Tim Macuga and Dan Barrett’s musical project is as much an ambitious and frustrating piece of conceptual art as it is a crushing and soaring rock record. Composed over a five year period, Deathconsciousness was produced with only the most basic equipment, is accompanied by a 70 page booklet describing a dead religion, and features cover art ripped right from Jacques-Louis David’s overtly political masterpiece, La Mort de Marat. The music is excellent, but making sense of the rest of this monstrosity isn’t easy.
Organized as two distinct albums, Deathconsciousness is a sprawling record filled with suggestive lyrics about desperation, nihilism, failure, suffering, and the inescapable progress of time. The lyrics are not poetic nor are they sophisticated, but they aren’t angst-ridden contrivances, either and they suit the macabre nature of the music very well. The music itself is filled with sizzling guitars, massive and repetitive rhythms, echoing synthesizer effects, and dramatic melodies, both vigilant and resigned, that give the album an epic scope.
Yet, despite these severe devices, the band’s name is Have a Nice Life and they title their songs like they’re jokes: “Waiting for Black Metal Records to Come in the Mail” and “Holy Fucking Shit: 40,000” are perfect examples. In addition to these odd contrasts, the band has gone through the trouble of producing a 70 page accompanying book supposedly written by a professor of religious anthropology and history at the University of Massachusetts, Amherst. Whether or not the book has anything to do with the album is questionable; while direct lines can be drawn between the text in the book and the lyrics to some of the songs, it isn’t clear which of the two came first. I am suspicious that the book could be a ruse meant to cover up the fact that all of these songs are intensely personal, but the lengths to which this duo went to cover that fact up is fairly astonishing. A lot of work clearly went into putting this whole thing together, but figuring out how all the pieces fit is more difficult than it should be.
Despite the mixed messages the liner notes inspire, the music is varied, smart, and wonderfully dark. Have a Nice Life combine the brute force of thundering drums with fuzzed-out guitar lines, lead melodies played out on the bass, and emotive, almost yearning vocals. They protract the basic rock template and add a healthy dose of atmospheric sound effects and synthesizer leads not unlike those you’d hear in an anthemic 80s opus. Bits of staccato guitar meet with noise solos, buried vocal mumblings, persistent percussion, and lo-fi stereo confusion to produce everything from meditative non-songs (“Hunter”) to feverish rock ‘n’ roll (“Waiting for Black Metal Records…”) and acoustic balladry with cheap drum loops (“Holy Fucking Shit: 40,000”). The often focuses on texture more than melody, but never at the expense of a strong melodic center. Voices are anxious and thirsty, maybe even overly emotive, but the intensity of their delivery matches the music’s fevered pitch perfectly. The production can be mildly aggravating, however, and sometimes it detracts from the music more than I’d like. But on the whole the under-produced aesthetic works very well.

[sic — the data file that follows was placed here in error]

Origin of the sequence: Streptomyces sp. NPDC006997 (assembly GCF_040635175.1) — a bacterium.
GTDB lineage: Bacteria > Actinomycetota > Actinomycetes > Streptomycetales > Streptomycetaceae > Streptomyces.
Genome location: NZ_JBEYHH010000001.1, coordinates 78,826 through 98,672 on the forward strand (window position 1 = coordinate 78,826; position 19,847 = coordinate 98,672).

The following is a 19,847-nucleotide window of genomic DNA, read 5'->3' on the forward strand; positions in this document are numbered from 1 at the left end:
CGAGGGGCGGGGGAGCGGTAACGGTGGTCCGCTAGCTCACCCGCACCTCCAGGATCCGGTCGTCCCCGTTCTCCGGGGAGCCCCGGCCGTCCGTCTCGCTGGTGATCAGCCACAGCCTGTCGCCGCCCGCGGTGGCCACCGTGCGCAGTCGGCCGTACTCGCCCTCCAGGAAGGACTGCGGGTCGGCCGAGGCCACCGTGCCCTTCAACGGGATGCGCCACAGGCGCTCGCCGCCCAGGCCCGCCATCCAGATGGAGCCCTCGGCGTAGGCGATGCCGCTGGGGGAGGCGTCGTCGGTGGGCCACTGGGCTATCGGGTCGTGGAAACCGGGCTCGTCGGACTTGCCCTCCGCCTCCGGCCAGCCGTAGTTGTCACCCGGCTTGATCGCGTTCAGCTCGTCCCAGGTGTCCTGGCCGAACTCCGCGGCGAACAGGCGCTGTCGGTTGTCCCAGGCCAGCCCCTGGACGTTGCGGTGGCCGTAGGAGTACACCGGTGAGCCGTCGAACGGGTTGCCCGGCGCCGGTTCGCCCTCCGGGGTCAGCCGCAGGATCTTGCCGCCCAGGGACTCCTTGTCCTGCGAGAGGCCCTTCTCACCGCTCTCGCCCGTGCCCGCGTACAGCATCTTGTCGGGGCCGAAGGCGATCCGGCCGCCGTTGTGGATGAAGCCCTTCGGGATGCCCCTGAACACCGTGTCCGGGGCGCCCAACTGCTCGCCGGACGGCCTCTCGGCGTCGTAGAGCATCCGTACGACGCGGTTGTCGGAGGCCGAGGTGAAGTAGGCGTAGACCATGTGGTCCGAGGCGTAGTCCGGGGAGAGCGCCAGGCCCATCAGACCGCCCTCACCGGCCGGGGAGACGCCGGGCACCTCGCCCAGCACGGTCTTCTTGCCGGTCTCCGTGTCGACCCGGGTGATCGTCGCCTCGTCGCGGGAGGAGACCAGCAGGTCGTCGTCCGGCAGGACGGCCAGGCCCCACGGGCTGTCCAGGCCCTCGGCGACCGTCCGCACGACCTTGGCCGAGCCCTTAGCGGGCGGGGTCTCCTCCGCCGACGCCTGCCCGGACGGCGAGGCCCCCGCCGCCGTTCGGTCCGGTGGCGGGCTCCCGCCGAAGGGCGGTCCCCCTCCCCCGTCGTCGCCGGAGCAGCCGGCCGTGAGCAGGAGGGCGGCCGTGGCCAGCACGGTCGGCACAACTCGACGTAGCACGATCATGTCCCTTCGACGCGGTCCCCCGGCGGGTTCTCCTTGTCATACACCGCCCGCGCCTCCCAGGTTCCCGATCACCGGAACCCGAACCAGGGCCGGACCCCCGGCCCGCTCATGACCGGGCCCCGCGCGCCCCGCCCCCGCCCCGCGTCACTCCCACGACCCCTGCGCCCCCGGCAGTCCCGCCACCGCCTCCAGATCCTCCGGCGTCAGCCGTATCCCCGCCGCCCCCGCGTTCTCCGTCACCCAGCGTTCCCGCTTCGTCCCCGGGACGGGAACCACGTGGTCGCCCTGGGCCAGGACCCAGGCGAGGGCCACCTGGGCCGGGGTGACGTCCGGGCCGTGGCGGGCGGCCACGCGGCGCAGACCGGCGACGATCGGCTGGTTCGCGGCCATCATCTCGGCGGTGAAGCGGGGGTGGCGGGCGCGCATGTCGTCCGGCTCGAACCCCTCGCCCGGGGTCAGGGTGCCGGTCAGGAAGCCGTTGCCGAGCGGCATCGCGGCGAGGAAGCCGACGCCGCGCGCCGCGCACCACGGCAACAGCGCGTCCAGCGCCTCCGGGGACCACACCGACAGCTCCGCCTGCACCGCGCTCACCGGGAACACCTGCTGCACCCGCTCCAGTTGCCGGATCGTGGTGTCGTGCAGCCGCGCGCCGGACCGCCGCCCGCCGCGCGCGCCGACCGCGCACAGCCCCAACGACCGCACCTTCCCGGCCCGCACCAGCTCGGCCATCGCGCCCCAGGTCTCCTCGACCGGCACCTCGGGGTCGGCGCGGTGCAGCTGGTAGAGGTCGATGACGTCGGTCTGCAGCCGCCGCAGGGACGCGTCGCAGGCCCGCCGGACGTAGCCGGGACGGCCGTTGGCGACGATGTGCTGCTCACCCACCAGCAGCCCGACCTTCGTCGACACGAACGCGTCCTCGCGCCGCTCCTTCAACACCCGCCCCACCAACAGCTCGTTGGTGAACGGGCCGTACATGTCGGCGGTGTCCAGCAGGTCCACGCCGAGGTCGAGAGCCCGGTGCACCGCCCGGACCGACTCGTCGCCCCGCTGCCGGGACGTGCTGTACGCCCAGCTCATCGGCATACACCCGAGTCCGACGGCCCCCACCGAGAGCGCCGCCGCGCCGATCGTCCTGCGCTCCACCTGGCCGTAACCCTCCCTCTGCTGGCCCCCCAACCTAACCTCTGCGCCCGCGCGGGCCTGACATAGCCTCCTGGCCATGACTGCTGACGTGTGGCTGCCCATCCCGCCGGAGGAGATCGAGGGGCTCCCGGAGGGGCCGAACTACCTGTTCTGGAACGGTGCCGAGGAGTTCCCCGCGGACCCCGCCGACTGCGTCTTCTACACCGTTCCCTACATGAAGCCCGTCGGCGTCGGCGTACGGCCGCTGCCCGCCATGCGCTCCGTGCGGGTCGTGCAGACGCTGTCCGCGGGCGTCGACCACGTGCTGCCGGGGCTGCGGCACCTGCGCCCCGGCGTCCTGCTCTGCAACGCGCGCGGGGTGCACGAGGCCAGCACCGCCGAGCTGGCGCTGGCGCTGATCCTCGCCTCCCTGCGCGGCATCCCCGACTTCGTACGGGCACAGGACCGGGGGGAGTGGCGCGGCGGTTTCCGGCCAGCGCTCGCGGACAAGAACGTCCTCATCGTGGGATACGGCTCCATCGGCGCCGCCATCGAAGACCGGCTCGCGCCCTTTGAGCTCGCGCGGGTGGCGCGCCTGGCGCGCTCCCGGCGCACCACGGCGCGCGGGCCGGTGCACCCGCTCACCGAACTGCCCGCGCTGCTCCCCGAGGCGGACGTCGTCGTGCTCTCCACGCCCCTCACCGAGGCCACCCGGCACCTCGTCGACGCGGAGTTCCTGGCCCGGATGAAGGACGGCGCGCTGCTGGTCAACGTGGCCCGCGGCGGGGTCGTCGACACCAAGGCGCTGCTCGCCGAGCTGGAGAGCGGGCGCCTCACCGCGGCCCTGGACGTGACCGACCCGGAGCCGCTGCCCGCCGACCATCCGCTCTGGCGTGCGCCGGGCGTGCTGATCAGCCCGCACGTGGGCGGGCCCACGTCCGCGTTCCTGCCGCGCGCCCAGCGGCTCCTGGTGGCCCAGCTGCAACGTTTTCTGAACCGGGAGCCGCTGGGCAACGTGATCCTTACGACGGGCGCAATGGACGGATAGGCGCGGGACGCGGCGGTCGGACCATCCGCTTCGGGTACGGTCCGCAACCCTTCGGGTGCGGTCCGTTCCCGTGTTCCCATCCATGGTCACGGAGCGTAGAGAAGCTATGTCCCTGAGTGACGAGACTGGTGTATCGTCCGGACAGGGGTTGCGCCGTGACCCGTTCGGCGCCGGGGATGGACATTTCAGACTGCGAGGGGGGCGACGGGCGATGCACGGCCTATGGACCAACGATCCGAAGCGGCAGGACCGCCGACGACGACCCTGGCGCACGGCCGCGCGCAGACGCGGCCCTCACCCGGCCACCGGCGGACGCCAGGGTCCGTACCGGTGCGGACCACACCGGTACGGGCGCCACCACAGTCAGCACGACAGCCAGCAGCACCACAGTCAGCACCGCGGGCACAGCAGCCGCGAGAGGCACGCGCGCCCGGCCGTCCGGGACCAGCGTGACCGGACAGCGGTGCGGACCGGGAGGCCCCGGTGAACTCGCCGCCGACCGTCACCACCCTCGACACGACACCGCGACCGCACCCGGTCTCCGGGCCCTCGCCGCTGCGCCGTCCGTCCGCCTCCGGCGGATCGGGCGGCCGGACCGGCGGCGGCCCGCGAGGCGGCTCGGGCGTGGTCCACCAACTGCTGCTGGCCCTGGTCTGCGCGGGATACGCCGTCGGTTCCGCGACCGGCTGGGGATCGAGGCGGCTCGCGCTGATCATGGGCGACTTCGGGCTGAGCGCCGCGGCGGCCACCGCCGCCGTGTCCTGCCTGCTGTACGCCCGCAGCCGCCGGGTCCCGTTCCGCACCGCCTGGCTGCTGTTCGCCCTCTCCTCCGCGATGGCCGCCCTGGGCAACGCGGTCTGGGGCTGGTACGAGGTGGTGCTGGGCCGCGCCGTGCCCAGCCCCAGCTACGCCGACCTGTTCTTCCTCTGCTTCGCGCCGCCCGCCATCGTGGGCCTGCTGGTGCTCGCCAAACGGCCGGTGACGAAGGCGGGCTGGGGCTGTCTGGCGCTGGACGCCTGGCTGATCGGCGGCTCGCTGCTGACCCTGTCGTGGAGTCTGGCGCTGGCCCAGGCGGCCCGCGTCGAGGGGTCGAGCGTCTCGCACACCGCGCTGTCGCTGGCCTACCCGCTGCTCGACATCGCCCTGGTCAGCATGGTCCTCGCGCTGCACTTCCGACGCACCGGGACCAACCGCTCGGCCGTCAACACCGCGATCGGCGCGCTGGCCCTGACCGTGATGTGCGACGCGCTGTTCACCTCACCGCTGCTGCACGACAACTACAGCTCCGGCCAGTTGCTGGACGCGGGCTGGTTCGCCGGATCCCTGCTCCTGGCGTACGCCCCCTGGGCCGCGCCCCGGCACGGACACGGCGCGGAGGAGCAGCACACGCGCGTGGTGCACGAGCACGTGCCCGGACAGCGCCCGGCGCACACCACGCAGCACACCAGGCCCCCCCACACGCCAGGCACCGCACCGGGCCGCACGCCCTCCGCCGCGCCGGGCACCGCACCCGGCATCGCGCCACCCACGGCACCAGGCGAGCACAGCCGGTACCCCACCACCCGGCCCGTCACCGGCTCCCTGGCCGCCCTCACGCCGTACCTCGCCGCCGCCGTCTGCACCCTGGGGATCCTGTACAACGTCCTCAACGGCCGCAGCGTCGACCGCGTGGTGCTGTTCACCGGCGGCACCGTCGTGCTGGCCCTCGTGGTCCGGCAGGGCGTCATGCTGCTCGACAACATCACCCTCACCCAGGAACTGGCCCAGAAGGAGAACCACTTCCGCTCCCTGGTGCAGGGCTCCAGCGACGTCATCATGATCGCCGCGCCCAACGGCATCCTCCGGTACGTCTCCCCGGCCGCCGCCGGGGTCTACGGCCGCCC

There are several details that keep the album from being a complete success, however. Whoever wrote that 70 page document needs to be slapped for being too dull too often. The book focuses on the history of a fictional religious sect centered around the person of Antiochus. This sect apparently left behind a number of oral and written fragments that tell the story of a horrifying prophet who praised nihilism and preached a philosophy of suicide and murder. Some of the stories are genuinely frightening and left an impression on me, but the pseudo-academic posturing that fills most of the book is absolutely unnecessary. Long foot-notes, poor poetry, and efforts to sound professional all make the text a trial more than a joy. Also, the aforementioned song titles may seem like a small thing to complain about, but if a group is going to go through the effort to create an illusion of mysticism and mystery, then they might as well follow through on even the smallest details. As it stands, I get the impression Have a Nice Life were unwilling to follow their idea all the way through to its conclusion. Nevertheless, the music keeps me coming back and the entirety of the project succeeds often enough to warrant attention and praise. I am ultimately picking apart something to which I am very drawn. I just want the band to keep falling down that rabbit hole instead of holding back.
Deathconsciousness is available online through Enemies List as an MP3 download only. All the physical copies have been sold, but the label charges a very low price for the download and have scanned the entire booklet into a nice PDF file, which is included with the purchase.